BIRMINGHAM, Ala. (WIAT) – Polling released Wednesday by Emerson College and The Hill shows Alabama primary voters split on issues involving abortion.
The poll of 1,000 early voters and very likely Alabama primary voters was conducted May 15-16, nearly two weeks after a draft of a Supreme Court opinion overturning Roe v. Wade was leaked to the media.
The results show Alabama primary voters split on Roe v. Wade: 47% think the Supreme Court should overturn Roe v. Wade while 41% think the Supreme Court should uphold it. Twelve percent (12%) are unsure.
The poll also asked which of the following statements comes closest to their position on abortion: legal in all cases, legal up to 20 weeks of pregnancy, legal up to 6 weeks of pregnancy, legal only in cases of rape, incest, and when the woman’s life is endangered, or illegal in all cases.
A plurality of respondents, 46%, said abortion should be legal only in cases of rape, incest, and when the woman’s life is endangered. Nineteen percent (19%) say it should be legal in all cases, 14% say it should be illegal in all cases, 12% say it should be legal up to 20 weeks of pregnancy, and 9% think it should be legal up to 6 weeks of pregnancy.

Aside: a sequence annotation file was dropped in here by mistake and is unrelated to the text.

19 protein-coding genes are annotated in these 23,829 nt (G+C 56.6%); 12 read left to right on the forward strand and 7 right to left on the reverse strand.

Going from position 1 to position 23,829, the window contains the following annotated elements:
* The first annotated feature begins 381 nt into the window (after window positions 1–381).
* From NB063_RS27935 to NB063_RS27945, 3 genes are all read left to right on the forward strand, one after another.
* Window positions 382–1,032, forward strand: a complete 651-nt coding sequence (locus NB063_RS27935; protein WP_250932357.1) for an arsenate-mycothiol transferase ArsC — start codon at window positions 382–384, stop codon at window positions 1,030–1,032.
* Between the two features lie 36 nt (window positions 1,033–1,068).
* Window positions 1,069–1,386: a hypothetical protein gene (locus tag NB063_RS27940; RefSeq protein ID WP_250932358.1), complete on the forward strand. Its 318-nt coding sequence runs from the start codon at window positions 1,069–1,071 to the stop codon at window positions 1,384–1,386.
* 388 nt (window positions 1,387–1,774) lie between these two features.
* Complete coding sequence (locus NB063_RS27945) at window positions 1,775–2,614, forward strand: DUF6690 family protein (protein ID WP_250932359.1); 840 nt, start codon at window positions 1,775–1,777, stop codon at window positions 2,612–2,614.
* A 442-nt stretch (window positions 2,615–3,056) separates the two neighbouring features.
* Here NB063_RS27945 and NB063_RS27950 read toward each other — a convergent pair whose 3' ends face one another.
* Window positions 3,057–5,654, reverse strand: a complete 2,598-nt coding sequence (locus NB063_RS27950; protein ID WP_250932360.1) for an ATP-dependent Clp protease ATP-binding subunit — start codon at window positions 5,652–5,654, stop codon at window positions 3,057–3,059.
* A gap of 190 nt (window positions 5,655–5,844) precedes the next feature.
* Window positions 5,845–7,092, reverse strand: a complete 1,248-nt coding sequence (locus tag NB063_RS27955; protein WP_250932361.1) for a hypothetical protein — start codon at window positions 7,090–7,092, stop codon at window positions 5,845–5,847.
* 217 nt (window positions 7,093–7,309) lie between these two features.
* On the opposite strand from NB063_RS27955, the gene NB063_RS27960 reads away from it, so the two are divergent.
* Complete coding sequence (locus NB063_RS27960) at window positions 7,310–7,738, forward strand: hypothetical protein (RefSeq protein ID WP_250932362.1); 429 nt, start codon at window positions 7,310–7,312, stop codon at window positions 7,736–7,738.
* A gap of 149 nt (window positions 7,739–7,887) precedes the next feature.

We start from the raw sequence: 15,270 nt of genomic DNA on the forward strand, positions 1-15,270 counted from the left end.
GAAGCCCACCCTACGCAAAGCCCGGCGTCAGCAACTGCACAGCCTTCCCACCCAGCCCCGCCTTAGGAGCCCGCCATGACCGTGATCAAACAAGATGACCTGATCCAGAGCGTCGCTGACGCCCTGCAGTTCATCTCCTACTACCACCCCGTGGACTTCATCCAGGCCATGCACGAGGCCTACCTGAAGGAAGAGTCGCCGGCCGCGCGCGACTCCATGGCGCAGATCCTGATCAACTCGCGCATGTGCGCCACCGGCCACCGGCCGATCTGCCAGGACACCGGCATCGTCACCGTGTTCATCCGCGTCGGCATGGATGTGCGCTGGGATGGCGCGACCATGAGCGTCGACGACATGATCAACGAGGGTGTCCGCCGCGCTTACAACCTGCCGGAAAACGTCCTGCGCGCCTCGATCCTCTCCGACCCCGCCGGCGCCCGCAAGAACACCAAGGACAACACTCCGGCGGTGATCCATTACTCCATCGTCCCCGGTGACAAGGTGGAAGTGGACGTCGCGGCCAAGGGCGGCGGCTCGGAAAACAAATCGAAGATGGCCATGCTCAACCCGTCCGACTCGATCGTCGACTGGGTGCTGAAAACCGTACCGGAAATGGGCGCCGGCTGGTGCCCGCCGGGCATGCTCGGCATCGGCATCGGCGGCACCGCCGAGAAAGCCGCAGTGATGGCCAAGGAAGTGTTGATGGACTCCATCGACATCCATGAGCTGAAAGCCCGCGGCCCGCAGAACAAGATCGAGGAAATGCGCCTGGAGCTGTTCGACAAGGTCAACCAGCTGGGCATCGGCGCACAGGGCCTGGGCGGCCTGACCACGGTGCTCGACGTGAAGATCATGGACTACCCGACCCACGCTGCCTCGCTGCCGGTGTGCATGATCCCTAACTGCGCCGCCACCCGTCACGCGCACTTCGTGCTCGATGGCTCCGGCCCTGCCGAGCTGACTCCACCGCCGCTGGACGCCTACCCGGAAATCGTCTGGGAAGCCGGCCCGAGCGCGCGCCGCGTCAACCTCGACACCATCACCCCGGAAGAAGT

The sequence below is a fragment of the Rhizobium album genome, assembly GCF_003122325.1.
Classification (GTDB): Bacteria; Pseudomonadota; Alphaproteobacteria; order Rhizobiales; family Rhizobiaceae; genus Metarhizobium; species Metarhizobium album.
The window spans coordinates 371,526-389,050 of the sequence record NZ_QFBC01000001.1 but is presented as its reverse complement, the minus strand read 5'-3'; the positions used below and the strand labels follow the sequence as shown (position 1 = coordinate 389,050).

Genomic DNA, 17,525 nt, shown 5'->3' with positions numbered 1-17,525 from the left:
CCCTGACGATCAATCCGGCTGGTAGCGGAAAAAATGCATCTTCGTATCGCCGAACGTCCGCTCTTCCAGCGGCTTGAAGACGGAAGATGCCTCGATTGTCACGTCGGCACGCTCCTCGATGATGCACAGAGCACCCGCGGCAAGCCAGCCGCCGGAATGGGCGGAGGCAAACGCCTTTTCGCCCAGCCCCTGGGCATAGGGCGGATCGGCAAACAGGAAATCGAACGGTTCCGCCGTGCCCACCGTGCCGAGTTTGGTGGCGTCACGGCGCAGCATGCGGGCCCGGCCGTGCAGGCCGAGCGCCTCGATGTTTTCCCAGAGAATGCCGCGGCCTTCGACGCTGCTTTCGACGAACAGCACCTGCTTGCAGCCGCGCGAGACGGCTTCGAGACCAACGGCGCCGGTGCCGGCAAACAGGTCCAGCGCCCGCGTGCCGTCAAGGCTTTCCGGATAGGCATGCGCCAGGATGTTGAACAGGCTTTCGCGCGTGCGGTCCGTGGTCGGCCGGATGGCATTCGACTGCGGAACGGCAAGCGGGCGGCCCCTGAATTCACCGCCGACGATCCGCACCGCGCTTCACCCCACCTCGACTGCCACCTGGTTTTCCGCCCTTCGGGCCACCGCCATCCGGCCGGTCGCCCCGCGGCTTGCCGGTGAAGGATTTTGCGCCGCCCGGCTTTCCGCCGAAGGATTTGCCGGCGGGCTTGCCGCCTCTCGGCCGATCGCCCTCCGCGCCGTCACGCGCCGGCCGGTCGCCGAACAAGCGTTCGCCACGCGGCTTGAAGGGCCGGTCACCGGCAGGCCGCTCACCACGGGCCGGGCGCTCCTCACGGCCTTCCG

Finally, the poll asked Alabama primary voters whether state lawmakers should make abortion harder to access, easier to access, or simply not pass new abortion laws at all.
A plurality, 48%, of voters say the Alabama legislature should make abortion harder to access, 28% say lawmakers should make it easier to access, and 24% say lawmakers should not pass abortion laws.
The poll shows significant differences in opinion about abortion across age groups and political preferences but reflects little difference between the views of men and women on the topic.
Younger voters and those who voted for Biden were more likely to support abortion rights while older voters and those who voted for Trump were more likely to support restrictions on abortion access. Men and women responded similarly to questions about abortion, with a plurality of both groups saying abortion should be more difficult to access. A majority of both groups (52.7% of men and 51.9% of women) would prefer abortion be easier to access or that no new laws about abortion be passed.